Upamecano has been consistently excellent for RB Leipzig and Bayern Munich since he made his France debut, but his performances for his country have left much to be desired. Even when playing alongside more experienced heads, his nervous, coltish energy has hardly inspired confidence. Injuries have been a factor but, after an uneven debut in 2020, he was rarely picked for his country before coming on for an injured Varane in the Nations League final against Spain last year – a game that France won 2-1.
Against Australia, though, he was a picture of composure, crisp in his passing and elegant in the duel. Varane will probably be first choice once fit, but Upamecano has improved his standing in the squad no end. Next to him, Konaté was less assured, looking nervous in possession at times. Deschamps may go with Jules Koundé or William Saliba against Denmark on Saturday but, even if the Liverpool man and Hugo Lloris both looked a step off their best, it’s unlikely to be much of a challenge if the attackers remain as sharp as they were against Australia.
France scored four goals but it could have been more, with Mbappé and Aurélien Tchouaméni both missing presentable chances. The late loss of Benzema forced Deschamps to abandon a 4-3-1-2, in which Antoine Griezmann would have played behind the Real Madrid striker and Mbappé. Instead, the manager deployed a far more attacking lineup, with Tchouaméni anchoring the midfield and Adrien Rabiot playing a box-to-box role to his left.
If Upamecano did the most to raise his standing as a key player, Rabiot was not far behind. The Juventus player – the most experienced of a talented but largely untested group of midfielders – refused to be included in Deschamps’ standby squad for Russia four years ago but, after two years in the wilderness, he has slowly worked himself back into his manager’s good graces and he was superb against Australia.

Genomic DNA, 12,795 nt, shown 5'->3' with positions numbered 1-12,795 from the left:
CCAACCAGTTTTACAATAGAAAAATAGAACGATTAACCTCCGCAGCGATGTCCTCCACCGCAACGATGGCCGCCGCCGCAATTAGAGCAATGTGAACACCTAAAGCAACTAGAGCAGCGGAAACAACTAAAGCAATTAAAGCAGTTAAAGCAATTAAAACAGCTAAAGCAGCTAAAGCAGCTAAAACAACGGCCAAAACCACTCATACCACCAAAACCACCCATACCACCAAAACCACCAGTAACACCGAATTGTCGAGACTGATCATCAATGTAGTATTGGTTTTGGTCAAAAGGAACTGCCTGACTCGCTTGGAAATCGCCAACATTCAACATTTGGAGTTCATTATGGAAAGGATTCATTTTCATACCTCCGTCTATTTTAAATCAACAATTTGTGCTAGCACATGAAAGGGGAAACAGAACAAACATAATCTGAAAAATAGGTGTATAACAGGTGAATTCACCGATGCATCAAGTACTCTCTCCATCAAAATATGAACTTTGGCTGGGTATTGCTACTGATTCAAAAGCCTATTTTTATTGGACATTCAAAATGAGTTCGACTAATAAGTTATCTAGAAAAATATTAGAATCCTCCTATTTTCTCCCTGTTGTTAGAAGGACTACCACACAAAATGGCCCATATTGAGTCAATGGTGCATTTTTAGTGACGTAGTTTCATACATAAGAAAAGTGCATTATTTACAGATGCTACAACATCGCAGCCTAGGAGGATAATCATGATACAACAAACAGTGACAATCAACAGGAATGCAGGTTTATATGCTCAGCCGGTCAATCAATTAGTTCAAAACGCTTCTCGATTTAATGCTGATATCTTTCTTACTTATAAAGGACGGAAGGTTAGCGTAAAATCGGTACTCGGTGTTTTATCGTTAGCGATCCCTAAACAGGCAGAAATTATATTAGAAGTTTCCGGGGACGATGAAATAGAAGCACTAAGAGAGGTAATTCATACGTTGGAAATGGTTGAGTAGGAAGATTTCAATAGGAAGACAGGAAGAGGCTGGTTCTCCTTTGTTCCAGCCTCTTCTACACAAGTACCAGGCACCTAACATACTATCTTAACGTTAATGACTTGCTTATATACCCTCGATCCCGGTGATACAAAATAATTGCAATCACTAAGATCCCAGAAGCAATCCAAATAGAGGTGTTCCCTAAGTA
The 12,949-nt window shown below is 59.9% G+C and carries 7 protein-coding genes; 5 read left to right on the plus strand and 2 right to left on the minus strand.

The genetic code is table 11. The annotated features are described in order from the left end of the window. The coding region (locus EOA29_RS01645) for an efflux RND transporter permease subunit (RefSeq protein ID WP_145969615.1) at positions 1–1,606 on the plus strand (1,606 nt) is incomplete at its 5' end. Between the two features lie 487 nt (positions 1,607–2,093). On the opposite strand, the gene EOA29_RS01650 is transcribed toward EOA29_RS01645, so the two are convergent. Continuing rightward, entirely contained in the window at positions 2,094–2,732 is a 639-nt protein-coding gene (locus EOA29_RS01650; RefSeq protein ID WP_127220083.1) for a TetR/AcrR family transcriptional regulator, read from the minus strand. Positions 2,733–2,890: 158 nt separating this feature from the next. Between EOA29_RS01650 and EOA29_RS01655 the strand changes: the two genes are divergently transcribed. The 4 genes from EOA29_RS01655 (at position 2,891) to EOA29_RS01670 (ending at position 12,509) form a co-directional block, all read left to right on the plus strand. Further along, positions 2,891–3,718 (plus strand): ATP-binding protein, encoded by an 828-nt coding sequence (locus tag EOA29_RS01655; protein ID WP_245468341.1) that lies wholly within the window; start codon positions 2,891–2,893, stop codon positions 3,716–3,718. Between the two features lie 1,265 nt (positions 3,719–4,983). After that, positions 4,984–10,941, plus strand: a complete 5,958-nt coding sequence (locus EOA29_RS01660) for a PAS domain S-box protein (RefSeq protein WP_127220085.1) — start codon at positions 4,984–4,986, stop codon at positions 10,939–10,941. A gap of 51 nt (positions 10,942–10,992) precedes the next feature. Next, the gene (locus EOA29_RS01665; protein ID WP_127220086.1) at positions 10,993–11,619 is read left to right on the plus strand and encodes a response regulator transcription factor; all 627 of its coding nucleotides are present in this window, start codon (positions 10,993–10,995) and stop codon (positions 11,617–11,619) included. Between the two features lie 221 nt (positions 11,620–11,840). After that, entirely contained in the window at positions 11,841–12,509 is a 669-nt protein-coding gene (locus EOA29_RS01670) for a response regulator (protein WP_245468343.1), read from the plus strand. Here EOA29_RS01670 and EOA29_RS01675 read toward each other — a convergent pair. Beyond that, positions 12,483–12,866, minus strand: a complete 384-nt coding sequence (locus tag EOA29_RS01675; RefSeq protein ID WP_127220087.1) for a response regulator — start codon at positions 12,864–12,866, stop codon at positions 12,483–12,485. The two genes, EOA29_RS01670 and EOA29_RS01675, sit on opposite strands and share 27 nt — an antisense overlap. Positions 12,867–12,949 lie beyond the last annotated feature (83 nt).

His goal was well taken but his assist was even more impressive. The way he pressurised the Australia defence created a loose ball and, after a clever exchange with Mbappé, he set up Giroud to score. His tireless running only added to a leather-lunged display that evoked Blaise Matuidi’s role in a similar position in 2018. His task was, again, made easier by the quality of the opposition, and the injury to Lucas Hernandez, which saw his brother Théo come on to provide more attacking thrust, but Rabiot rose to the occasion in a way he has not shown in any of his previous 28 caps.
He also, and perhaps most importantly in a side where only Giroud and Griezmann are older than 26, offered plenty of maturity, especially given the one-two blow of losing Lucas Hérnandez and conceding early doors. “There wasn’t a thought of panicking,” said Rabiot after the match. While there may be a bit of bravura in that statement, it proved to be the case – which was particularly impressive given the weight of expectations on Les Bleus.
Further forward Griezmann, as always the ideal combination of imagination and graft, linked the play well with midfield, as he and Giroud frequently dropped to receive the ball, allowing Mbappé and Ousmane Dembélé to cut inside. Dembélé was enigmatic. His assist for Mbappé’s goal was impressive but he squandered possession frequently; his greatest asset – his unpredictability – was also his undoing at times.
What, then of Mbappé? With Benzema sidelined, the pressure on him was ratcheted up a notch. He went into the World Cup after a run of sparkling form for his country, scoring 12 goals in 11 matches even while France’s results had been uneven. He skied a shot over the crossbar early on and struggled to keep possession, but then, as if to offer an insouciant reminder of his ability, he produced a sublime backheel to Rabiot to help set up Giroud’s first goal.
His influence grew steadily in the second half and, by the time he set up Giroud to score France’s fourth and final goal, he looked back to his effervescent best. Easily toggling between creator and scorer, and ably supported by Théo Hernandez, Mbappé looked more eager and driven as the match wore on, seemingly coming to grips with the tactical nuances of France’s approach.
One would never associate Mbappé with the idea of a slow burn but, while he and his teammates readjust to life without Benzema, the best is definitely yet to come. This is a hungrier, more thrilling France team and they look a dangerous prospect indeed.